An American in Oz: A Trial Lawyer’s Thoughts on Advocacy
This month’s article will talk about some basic concepts of advocacy. In the future I’ll review some strategies for specific tasks such as cross-examination.
The first thing I want to discuss is primacy. People remember what they hear first, people believe what they hear first. Did you read the Tale of Two Cities in school? If so you probably recall the first sentence: “It was the best of times, it was the worst of times.” I will also bet you can’t recall any other sentence from the book. You remember what you hear first. This is called primacy. Authors, particularly good authors, understand primacy and put a great deal of effort into their opening sentences. They want you to read their story; you want the judge and jury to remember yours.
This is particularly important in jury trials, but is also true of trials before a judge alone. So put your best and most important point first. We often, as journalists call it, “bury the lead”, and put our best point deep in a jungle of rhetoric. Think about your opening sentence in any address or submission – if it does anything but make your best point and lead compellingly into your story, revise it until it does.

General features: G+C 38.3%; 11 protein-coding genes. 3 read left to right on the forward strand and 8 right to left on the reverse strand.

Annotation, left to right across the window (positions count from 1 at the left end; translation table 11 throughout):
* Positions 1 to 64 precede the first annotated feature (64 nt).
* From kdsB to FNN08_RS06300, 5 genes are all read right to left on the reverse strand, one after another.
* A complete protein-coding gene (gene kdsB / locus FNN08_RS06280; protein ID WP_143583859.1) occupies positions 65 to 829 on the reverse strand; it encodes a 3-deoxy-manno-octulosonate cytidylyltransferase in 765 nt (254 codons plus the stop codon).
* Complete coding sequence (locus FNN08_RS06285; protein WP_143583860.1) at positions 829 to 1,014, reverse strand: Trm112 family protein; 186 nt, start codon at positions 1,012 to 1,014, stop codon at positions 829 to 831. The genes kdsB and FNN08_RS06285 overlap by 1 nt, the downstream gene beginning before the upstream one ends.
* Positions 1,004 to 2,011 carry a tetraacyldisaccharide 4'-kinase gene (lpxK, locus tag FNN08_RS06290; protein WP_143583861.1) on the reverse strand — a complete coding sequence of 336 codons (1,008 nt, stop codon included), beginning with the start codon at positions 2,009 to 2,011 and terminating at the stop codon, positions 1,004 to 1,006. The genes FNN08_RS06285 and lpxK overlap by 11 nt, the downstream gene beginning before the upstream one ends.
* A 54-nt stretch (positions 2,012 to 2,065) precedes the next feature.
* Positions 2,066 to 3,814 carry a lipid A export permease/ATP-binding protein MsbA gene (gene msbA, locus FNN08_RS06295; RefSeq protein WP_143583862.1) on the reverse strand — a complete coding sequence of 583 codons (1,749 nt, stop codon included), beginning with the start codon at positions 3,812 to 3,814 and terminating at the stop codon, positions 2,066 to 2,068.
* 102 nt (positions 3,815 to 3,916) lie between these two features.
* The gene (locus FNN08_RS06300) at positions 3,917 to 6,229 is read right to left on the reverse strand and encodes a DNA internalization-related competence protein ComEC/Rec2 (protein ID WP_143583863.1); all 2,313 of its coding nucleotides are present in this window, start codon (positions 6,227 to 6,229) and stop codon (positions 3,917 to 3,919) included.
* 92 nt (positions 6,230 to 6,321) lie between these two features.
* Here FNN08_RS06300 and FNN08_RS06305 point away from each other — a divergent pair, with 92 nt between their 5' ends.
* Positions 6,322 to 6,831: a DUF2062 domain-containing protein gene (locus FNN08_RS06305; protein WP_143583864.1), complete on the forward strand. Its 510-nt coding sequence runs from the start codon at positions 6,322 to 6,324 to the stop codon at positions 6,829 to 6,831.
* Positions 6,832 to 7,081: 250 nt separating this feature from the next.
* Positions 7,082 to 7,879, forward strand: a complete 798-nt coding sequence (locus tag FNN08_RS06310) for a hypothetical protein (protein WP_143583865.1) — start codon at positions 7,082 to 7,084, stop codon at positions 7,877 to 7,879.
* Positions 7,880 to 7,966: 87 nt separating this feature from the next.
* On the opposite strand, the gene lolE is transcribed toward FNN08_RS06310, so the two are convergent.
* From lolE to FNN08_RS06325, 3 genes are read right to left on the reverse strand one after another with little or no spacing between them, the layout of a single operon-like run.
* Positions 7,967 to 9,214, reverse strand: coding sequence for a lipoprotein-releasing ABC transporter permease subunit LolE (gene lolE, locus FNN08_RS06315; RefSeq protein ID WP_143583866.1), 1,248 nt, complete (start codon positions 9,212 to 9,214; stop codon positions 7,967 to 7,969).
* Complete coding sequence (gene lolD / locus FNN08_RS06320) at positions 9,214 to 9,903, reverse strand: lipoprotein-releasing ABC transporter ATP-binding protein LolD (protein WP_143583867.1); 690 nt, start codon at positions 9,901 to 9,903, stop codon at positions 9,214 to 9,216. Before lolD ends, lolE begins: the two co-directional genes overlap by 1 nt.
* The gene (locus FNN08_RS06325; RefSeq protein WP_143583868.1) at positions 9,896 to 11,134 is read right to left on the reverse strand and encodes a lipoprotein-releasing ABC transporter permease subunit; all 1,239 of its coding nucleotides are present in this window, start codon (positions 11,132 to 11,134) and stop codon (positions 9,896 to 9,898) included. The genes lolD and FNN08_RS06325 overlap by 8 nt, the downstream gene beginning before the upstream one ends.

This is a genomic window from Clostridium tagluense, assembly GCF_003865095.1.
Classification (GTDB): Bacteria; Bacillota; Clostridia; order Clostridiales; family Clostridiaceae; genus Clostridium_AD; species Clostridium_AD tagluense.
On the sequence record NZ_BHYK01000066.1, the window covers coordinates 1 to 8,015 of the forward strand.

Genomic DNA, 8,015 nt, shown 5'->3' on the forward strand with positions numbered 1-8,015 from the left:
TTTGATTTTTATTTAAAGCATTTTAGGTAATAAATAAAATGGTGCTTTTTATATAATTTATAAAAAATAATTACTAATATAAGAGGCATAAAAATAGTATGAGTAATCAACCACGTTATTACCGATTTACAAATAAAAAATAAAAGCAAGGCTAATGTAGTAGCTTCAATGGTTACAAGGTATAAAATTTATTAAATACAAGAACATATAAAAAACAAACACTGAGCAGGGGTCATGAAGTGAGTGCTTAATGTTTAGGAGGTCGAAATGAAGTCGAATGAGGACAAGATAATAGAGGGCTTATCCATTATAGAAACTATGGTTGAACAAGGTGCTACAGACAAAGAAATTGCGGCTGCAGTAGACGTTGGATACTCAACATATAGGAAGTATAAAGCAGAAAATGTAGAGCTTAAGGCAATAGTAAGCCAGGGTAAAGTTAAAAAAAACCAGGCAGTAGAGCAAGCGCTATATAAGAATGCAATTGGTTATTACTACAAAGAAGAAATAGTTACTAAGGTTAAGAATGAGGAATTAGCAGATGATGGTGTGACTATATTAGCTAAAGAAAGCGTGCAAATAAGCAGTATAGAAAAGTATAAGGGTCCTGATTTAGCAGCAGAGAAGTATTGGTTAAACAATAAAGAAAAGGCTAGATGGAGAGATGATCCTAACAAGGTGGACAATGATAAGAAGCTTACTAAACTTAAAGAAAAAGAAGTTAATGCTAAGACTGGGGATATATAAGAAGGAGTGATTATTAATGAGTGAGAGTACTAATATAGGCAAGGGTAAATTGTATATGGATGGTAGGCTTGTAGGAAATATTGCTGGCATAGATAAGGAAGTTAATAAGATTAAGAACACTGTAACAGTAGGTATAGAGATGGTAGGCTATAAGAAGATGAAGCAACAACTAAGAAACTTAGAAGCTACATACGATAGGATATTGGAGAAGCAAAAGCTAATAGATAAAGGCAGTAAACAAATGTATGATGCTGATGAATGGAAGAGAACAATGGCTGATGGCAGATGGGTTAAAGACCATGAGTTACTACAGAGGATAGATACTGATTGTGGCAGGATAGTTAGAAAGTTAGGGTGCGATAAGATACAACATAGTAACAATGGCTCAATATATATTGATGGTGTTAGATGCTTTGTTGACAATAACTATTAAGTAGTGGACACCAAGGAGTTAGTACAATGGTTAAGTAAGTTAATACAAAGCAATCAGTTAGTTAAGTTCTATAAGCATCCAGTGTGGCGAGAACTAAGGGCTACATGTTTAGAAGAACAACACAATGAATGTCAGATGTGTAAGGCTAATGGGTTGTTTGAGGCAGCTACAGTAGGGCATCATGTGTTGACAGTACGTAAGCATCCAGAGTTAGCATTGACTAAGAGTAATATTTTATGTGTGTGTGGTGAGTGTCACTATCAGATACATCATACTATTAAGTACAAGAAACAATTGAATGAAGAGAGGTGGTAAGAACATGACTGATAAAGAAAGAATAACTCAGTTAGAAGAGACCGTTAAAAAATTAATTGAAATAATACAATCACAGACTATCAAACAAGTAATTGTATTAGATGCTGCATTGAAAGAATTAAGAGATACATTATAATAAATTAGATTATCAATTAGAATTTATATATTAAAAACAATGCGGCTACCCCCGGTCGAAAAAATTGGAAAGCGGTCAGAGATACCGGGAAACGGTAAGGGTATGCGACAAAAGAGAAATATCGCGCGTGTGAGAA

Research shows that jurors choose sides early. Judges, and this may be news to some younger barristers, are people too. But judges, whether they admit to it or not, are governed by the same emotions as ordinary folk. Obviously, they try to suppress those feelings, but they are still there. To prove that, think of the number of court decisions, including High Court decisions, that tortured established legal principles to reach a result favoring a party to whom the court felt empathy. As an example consider the decision of the High Court in Northern Sandblasting which briefly confused the law of non-delegable duty to favor a severely injured young girl against a corporate landlord when the party who was principally responsible for her injuries lacked the means to satisfy any judgment.